Defending free expression in the classroom and criticizing the backlash against University of Wisconsin law professor Leonard Kaplan, Chancellor John Wiley and senior faculty members of the UW Law School weighed in Saturday on the ongoing controversy surrounding the racist comments attributed to Kaplan by some of his students.

In separate statements released this weekend on the official UW news website, Wiley and 49 members of the UW Law School faculty, including Kaplan and Dean Ken Davis, expressed their dissatisfaction with the fallout from the controversy.

"The caricature of this incident as a beleaguered professor's right to free speech and a group of oversensitive students and their 'politically correct' allies is an insulting disservice to all involved," Wiley wrote in his statement. "Similarly it is insulting to say that this is an insensitive professor abusing his position by intimidating defenseless students."

The controversy erupted more than two weeks ago when several Hmong students circulated an e-mail accusing Kaplan of using "racist and inappropriate" remarks during a Feb. 15 lecture. The e-mail, obtained by The Badger Herald, quoted Kaplan as saying, "Hmong men have no talent other than to kill," and "All second-generation Hmong end up in gangs and other criminal activity," among other comments about Hmong men and women.

The controversy reached a peak during a March 1 forum on Hmong culture, where several students and Madison community members lashed out against Kaplan, who chose not to attend.

Kaplan has since sent a letter to Davis explaining his comments, writing, "The statements attributed to me … do not correctly reflect the statements I did make or my purposes in making them."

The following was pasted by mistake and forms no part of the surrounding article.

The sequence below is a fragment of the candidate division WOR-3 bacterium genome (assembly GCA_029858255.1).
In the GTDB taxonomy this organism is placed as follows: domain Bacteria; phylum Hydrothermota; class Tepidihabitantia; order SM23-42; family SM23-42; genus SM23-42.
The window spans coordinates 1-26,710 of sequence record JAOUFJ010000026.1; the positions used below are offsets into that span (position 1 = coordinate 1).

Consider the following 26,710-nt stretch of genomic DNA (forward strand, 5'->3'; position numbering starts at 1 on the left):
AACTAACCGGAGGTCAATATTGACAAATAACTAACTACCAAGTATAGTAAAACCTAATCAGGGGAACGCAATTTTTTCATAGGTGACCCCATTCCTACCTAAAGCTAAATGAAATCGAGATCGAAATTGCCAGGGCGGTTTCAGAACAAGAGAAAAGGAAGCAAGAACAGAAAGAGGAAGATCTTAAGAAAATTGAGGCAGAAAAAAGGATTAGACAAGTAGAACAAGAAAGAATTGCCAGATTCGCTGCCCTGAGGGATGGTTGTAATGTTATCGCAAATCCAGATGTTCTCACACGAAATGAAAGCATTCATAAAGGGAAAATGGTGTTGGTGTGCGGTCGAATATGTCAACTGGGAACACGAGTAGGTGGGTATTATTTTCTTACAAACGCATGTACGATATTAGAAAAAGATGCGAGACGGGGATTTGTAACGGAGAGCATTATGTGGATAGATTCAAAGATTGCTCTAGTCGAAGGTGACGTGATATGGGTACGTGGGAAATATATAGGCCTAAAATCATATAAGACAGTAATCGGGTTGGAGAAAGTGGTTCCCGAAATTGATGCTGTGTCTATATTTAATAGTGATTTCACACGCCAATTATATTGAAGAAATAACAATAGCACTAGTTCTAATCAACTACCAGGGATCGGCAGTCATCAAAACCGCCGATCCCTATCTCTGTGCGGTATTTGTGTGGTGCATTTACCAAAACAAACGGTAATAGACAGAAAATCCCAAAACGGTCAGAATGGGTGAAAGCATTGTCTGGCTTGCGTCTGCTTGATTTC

He went on to write that had he made the "hateful comments wrongly attributed" to him, he would have "repudiated them without hesitation."

"I did not make them," Kaplan wrote.

Calling free expression the "cornerstone of the University of Wisconsin-Madison," Wiley wrote the university would not act in a way to "chill" classroom discussion.

"[I]ntellectual integrity demands that we challenge ideas," Wiley wrote. "In a society where aspects of race and ethnicity are often misunderstood, we will not chill the honest discussion of these often-volatile issues, and others."

In their public statement, released the same day as Wiley's, the senior faculty of the UW Law School expressed their support for Kaplan, as well as their Hmong students, and criticized the backlash directed at the two parties at the center of the controversy.

"We believe in our Hmong students, and trust their sincerity and integrity. We also know our faculty colleague well, and trust in his integrity and good intentions," the statement read. "As senior members of the faculty, we are deeply saddened by the reputational damage done both to our students and to a respected member of our faculty."

Both Wiley and the senior faculty members criticized the "mass media and groups outside [the UW] community" for escalating the controversy.

"In this age of blogging, instant messaging, e-mail and talk radio, it's easy for isolated incidents to morph into international subjects of discussion for people who have limited knowledge of specific events or issues," Wiley wrote. "Although I appreciate legitimate public concerns over free speech and cultural understanding, uninformed accusations do not address real issues."

Neither Wiley nor the students who initially sent out the e-mail accusing Kaplan of making the remarks responded to interview requests with The Badger Herald as of press time.

However, in his statement, Wiley did note that he and Provost Patrick Farrell had met with "some of the Hmong students concerned about Kaplan's class."